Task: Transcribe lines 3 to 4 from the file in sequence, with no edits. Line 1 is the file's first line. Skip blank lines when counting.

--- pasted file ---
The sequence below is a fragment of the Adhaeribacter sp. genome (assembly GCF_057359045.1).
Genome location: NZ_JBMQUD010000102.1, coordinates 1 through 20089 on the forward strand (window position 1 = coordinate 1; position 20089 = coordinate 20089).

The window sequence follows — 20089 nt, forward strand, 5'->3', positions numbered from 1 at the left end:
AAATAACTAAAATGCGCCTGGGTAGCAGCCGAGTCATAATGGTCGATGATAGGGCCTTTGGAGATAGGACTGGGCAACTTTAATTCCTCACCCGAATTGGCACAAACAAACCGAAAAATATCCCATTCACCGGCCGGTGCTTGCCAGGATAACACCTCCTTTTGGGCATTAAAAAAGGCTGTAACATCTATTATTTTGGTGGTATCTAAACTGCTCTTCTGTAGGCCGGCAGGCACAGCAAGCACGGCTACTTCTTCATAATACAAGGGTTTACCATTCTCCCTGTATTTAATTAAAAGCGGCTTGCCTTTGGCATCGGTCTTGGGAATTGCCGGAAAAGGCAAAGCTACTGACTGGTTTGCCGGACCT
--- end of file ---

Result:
The window sequence follows — 20089 nt, forward strand, 5'->3', positions numbered from 1 at the left end:
AAATAACTAAAATGCGCCTGGGTAGCAGCCGAGTCATAATGGTCGATGATAGGGCCTTTGGAGATAGGACTGGGCAACTTTAATTCCTCACCCGAATTGGCACAAACAAACCGAAAAATATCCCATTCACCGGCCGGTGCTTGCCAGGATAACACCTCCTTTTGGGCATTAAAAAAGGCTGTAACATCTATTATTTTGGTGGTATCTAAACTGCTCTTCTGTAGGCCGGCAGGCACAGCAAGCACGGCTACTTCTTCATAATACAAGGGTTTACCATTCTCCCTGTATTTAATTAAAAGCGGCTTGCCTTTGGCATCGGTCTTGGGAATTGCCGGAAAAGGCAAAGCTACTGACTGGTTTGCCGGACCT